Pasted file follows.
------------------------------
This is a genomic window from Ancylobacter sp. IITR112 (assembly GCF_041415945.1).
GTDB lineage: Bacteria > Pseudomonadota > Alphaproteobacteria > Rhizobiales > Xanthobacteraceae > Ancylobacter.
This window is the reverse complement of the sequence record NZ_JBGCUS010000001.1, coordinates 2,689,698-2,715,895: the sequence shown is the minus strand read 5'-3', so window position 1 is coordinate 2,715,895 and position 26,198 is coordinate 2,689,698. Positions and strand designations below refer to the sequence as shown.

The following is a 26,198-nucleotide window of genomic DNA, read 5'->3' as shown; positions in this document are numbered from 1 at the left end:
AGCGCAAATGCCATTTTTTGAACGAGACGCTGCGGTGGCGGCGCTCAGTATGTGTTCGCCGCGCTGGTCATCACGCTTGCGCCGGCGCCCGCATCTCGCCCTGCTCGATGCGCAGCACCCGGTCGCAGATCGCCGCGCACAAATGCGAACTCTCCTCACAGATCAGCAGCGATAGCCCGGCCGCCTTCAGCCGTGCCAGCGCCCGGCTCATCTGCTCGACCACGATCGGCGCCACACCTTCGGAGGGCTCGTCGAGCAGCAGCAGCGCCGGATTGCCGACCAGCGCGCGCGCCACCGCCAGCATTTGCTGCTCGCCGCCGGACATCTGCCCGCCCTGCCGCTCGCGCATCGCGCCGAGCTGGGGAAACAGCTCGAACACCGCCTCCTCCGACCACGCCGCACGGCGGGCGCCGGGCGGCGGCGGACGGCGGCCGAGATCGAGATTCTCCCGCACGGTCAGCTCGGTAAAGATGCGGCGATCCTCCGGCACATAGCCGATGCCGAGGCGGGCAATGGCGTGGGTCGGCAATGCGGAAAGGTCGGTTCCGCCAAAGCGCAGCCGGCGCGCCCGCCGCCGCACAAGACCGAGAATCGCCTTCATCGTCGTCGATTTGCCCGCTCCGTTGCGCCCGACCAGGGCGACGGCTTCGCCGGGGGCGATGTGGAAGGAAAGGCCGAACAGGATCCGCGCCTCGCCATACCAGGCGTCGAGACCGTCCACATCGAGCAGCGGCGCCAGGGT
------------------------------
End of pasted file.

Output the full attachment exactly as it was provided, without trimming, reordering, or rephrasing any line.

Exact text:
This is a genomic window from Ancylobacter sp. IITR112 (assembly GCF_041415945.1).
GTDB lineage: Bacteria > Pseudomonadota > Alphaproteobacteria > Rhizobiales > Xanthobacteraceae > Ancylobacter.
This window is the reverse complement of the sequence record NZ_JBGCUS010000001.1, coordinates 2,689,698-2,715,895: the sequence shown is the minus strand read 5'-3', so window position 1 is coordinate 2,715,895 and position 26,198 is coordinate 2,689,698. Positions and strand designations below refer to the sequence as shown.

The following is a 26,198-nucleotide window of genomic DNA, read 5'->3' as shown; positions in this document are numbered from 1 at the left end:
AGCGCAAATGCCATTTTTTGAACGAGACGCTGCGGTGGCGGCGCTCAGTATGTGTTCGCCGCGCTGGTCATCACGCTTGCGCCGGCGCCCGCATCTCGCCCTGCTCGATGCGCAGCACCCGGTCGCAGATCGCCGCGCACAAATGCGAACTCTCCTCACAGATCAGCAGCGATAGCCCGGCCGCCTTCAGCCGTGCCAGCGCCCGGCTCATCTGCTCGACCACGATCGGCGCCACACCTTCGGAGGGCTCGTCGAGCAGCAGCAGCGCCGGATTGCCGACCAGCGCGCGCGCCACCGCCAGCATTTGCTGCTCGCCGCCGGACATCTGCCCGCCCTGCCGCTCGCGCATCGCGCCGAGCTGGGGAAACAGCTCGAACACCGCCTCCTCCGACCACGCCGCACGGCGGGCGCCGGGCGGCGGCGGACGGCGGCCGAGATCGAGATTCTCCCGCACGGTCAGCTCGGTAAAGATGCGGCGATCCTCCGGCACATAGCCGATGCCGAGGCGGGCAATGGCGTGGGTCGGCAATGCGGAAAGGTCGGTTCCGCCAAAGCGCAGCCGGCGCGCCCGCCGCCGCACAAGACCGAGAATCGCCTTCATCGTCGTCGATTTGCCCGCTCCGTTGCGCCCGACCAGGGCGACGGCTTCGCCGGGGGCGATGTGGAAGGAAAGGCCGAACAGGATCCGCGCCTCGCCATACCAGGCGTCGAGACCGTCCACATCGAGCAGCGGCGCCAGGGT